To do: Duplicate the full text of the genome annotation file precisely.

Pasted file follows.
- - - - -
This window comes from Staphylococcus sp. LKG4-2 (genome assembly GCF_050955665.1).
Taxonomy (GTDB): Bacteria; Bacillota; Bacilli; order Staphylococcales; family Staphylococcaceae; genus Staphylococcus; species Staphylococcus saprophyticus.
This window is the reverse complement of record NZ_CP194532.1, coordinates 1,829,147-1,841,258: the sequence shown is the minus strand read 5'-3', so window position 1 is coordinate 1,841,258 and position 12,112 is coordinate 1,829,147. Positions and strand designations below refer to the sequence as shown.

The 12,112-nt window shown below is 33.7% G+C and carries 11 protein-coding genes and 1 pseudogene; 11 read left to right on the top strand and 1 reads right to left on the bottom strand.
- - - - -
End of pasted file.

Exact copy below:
This window comes from Staphylococcus sp. LKG4-2 (genome assembly GCF_050955665.1).
Taxonomy (GTDB): Bacteria; Bacillota; Bacilli; order Staphylococcales; family Staphylococcaceae; genus Staphylococcus; species Staphylococcus saprophyticus.
This window is the reverse complement of record NZ_CP194532.1, coordinates 1,829,147-1,841,258: the sequence shown is the minus strand read 5'-3', so window position 1 is coordinate 1,841,258 and position 12,112 is coordinate 1,829,147. Positions and strand designations below refer to the sequence as shown.

The 12,112-nt window shown below is 33.7% G+C and carries 11 protein-coding genes and 1 pseudogene; 11 read left to right on the top strand and 1 reads right to left on the bottom strand.